Why is objectivity impossible in the social sciences? At the simplest because (as Myrdal alludes above) social scientists are human beings and human beings are not machines: they possess emotions, likes and dislikes, subconscious minds, values, and so on. Human beings possess culture, history and above all live in societies. All these factors will impinge on the outlook (ideology, world-view, etc.) of researchers which in turn will affect-- whether they like it or not-- their studies. Consequently, any study of any phenomenon or 'object' in the social sciences will invariably be colored (not necessarily consciously) by the researcher's own subconscious proclivities, and manifest at the level of choice of questions asked, choice of data collected and examined, choice of methods used, and so on. There is, however, another problem too: all work in the social sciences, even that which purports to be for the sake of the advancement of basic knowledge alone, is ultimately (and if not directly at least indirectly) programmatic. That is, all studies in the social sciences contain within them a mission-- whether articulated or not-- relating to the ultimate value or purpose of the study: which is to either preserve or change the status quo; this also has a bearing on 'objectivity' in the social sciences. Clearly then, there is no such thing as objective social science; those who pretend otherwise, usually the so called 'academic experts' are merely foisting a big lie on the unwary. (Some, such as Kuhn [1970], have gone so far as to say that even in the natural sciences there is no such thing as 'objective' science.)

(3) Truth. A person who is politically conscious is a person who seeks the truth in relation to society as a whole with the objective of understanding how that society can become a better society for all its members in terms of social justice, economic progress, environmental safety, and so on. What kind of truth? It is truth relating to how the status quo has come about and how it is maintained-- that is who benefits from it and who suffers from it. This task requires one to be fully conversant with all historical processes that explain the status quo, which in turn requires him or her to be multi-disciplinary in approach given the multidimensional nature of all human existence. For, in the words of that brilliant intellectual, Paul A. Baran, ' the seemingly autonomous, disparate, and disjointed morsels of social existence under capitalism-- literature, art, politics, the economic order, science, the cultural and psychic condition of people-- can all be understood (and influenced) only if they are clearly visualized as parts of the comprehensive totality of the historical process.' (1961:12-13) Since no society is perfect in terms of social justice, human advancement, and general human happiness, the politically conscious person is of necessity continuously questioning the status quo and striving for its perfection. Consequently he/she is by definition an insurrectionist, a revolutionary (but whose weapons are pens and whose ammunition are words) because he/she does not wish to permit the beneficiaries of the status quo (the rich and the powerful) from obfuscating the truth: that the status quo, especially in capitalist societies, benefits primarily the rich and the powerful and that it has evolved to this end through human agency and not some supernatural being or even just 'nature.'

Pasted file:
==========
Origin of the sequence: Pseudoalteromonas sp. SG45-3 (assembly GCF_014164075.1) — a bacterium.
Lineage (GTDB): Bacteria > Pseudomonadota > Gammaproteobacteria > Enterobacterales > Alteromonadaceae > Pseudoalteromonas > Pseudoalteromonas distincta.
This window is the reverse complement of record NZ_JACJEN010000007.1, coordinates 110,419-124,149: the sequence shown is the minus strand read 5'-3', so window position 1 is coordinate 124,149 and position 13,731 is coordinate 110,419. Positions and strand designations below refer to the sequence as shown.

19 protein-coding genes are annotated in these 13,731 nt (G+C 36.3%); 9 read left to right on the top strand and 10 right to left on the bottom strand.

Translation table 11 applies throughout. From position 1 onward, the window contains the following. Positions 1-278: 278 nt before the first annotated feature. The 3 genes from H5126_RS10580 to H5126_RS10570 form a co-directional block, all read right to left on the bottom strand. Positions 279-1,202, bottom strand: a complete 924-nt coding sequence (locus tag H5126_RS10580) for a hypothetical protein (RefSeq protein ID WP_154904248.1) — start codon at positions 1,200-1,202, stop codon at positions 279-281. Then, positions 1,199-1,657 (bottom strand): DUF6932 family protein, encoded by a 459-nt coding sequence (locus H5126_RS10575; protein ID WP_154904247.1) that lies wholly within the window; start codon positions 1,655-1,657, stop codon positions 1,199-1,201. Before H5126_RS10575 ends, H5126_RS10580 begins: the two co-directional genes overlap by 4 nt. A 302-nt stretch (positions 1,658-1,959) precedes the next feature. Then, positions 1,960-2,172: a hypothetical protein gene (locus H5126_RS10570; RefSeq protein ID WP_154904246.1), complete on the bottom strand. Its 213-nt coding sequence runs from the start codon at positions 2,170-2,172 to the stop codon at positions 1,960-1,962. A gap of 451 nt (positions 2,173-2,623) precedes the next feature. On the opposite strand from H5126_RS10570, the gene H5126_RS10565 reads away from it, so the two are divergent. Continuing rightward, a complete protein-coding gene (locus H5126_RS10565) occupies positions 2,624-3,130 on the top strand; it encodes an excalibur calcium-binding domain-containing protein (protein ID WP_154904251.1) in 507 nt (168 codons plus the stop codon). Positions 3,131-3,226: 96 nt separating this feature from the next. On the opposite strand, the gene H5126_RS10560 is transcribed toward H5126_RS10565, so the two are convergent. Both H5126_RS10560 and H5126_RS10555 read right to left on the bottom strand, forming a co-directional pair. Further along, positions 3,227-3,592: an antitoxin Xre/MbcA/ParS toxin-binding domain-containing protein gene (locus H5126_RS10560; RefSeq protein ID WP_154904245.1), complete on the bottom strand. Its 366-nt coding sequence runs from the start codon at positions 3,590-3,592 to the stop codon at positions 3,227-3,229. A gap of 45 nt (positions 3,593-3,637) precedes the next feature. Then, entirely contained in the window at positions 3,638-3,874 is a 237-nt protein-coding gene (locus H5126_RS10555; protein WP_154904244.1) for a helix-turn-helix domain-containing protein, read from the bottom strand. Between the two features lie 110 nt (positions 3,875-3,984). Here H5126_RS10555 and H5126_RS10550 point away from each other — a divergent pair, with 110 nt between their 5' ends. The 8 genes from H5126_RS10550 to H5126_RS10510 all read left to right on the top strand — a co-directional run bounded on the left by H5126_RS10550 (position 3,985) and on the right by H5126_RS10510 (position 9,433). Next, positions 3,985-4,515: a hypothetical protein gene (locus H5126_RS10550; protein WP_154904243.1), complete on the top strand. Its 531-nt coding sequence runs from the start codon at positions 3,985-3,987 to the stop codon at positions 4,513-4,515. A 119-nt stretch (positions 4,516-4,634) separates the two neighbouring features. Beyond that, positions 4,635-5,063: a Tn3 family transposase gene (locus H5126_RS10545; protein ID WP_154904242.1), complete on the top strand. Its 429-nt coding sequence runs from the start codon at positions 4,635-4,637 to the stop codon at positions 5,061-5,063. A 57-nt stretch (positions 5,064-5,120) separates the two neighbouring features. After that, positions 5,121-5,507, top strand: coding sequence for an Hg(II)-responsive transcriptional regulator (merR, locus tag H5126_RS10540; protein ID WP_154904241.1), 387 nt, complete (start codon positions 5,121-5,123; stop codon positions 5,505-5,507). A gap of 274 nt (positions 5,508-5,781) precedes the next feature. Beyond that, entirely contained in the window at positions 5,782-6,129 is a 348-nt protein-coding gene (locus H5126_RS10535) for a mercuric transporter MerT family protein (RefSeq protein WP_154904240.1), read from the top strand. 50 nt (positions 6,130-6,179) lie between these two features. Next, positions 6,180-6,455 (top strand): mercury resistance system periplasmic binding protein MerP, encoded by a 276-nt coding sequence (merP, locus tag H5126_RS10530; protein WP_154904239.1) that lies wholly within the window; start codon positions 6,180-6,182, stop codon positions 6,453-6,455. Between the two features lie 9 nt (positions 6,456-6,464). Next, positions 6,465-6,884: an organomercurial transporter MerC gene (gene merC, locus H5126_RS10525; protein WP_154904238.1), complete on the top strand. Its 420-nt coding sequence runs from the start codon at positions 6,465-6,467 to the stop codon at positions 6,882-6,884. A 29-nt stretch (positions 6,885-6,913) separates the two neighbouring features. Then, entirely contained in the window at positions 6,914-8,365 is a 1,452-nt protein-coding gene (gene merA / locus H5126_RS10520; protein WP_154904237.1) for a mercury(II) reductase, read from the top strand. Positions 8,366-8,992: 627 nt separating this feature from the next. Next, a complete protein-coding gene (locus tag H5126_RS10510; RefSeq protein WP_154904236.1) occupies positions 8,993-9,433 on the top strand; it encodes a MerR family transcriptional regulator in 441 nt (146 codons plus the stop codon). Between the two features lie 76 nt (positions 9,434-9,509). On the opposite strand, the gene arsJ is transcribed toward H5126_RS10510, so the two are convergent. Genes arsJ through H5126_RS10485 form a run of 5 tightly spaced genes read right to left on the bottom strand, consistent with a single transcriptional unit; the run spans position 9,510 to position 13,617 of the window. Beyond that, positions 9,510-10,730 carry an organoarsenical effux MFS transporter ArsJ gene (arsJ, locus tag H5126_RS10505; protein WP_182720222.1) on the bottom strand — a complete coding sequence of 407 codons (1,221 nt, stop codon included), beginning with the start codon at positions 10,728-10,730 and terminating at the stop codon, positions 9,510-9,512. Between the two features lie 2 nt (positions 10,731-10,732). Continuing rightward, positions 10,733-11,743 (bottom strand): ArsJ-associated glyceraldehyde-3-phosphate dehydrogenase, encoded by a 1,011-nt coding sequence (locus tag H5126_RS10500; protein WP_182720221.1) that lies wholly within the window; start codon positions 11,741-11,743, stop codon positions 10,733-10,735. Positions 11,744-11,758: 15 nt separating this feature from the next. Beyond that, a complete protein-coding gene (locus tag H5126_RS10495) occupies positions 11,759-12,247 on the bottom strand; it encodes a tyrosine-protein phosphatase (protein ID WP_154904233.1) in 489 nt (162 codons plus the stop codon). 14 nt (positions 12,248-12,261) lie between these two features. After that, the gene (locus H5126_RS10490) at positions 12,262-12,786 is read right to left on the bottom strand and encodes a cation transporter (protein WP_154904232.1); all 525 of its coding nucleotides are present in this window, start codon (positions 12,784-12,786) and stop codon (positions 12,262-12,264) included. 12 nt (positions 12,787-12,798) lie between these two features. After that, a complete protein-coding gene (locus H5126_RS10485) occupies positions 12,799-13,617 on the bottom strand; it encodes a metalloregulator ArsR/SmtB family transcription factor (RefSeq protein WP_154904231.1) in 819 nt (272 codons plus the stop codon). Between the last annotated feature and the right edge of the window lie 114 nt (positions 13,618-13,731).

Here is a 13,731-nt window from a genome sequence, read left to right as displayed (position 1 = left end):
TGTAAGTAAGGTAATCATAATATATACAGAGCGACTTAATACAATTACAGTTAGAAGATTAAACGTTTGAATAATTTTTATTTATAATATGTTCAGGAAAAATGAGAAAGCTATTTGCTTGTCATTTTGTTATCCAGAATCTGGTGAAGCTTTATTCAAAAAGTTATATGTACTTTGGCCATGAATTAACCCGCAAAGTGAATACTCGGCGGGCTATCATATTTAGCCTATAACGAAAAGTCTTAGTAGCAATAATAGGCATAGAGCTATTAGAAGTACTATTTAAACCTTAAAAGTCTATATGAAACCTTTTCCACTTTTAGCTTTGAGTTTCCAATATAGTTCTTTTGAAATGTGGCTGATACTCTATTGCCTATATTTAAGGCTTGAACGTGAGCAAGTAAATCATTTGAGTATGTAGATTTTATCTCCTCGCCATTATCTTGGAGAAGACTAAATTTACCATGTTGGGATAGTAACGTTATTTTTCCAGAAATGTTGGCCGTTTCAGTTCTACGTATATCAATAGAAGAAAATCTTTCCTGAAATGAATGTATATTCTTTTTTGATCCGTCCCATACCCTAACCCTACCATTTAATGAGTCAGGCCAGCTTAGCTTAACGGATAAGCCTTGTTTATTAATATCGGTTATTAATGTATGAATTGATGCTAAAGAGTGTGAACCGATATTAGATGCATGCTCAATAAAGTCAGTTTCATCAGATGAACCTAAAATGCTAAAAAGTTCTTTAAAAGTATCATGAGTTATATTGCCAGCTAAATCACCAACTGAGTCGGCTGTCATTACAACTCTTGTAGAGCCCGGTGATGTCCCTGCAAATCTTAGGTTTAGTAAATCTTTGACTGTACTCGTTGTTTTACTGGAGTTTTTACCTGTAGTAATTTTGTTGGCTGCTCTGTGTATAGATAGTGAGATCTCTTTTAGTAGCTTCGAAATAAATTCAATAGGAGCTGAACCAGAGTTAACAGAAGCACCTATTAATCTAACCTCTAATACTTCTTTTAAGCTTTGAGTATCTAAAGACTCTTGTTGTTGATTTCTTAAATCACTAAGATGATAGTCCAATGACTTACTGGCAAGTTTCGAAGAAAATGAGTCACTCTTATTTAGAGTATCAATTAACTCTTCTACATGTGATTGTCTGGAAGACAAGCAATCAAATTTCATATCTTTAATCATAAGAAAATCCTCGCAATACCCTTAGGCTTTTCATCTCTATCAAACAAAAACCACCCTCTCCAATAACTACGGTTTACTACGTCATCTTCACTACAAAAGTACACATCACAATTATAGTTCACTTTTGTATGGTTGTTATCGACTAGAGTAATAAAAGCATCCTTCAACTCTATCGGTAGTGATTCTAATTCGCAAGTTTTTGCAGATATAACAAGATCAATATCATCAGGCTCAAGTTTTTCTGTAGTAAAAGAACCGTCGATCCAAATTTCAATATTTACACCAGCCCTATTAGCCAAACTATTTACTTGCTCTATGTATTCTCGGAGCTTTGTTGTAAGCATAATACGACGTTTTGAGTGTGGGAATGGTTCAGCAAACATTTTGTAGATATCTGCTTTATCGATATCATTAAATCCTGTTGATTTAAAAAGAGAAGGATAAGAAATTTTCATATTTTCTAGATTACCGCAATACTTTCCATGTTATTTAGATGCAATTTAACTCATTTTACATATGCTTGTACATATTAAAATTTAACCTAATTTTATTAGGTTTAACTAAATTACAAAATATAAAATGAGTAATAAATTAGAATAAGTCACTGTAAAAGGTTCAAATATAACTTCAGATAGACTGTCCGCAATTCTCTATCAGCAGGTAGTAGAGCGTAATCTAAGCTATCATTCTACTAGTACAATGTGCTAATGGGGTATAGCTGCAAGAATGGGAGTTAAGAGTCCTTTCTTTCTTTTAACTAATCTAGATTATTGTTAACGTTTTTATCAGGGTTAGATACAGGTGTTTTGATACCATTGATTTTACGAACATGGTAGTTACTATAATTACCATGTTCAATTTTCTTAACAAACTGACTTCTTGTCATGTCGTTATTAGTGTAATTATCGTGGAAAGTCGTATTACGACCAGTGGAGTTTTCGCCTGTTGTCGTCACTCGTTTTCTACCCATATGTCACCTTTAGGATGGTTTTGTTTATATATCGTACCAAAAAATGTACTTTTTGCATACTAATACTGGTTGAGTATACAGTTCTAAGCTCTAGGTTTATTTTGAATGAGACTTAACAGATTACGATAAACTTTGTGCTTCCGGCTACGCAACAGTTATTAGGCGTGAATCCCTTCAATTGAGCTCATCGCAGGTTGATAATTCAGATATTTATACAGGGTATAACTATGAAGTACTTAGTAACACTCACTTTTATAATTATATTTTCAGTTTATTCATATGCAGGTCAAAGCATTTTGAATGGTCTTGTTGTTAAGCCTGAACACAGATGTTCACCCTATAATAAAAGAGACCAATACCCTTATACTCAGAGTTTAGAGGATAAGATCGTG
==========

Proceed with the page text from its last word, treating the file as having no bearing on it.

It follows from this that even in those instances where an unjust order has been overthrown and a new just order is being constructed, the task of those who are politically conscious is not over. The new order will still have imperfections. Hence as long as human societies remain imperfect the job of the politically conscious is a permanent one. To put it differently: a politically conscious person is someone who is essentially, to use Baran's words: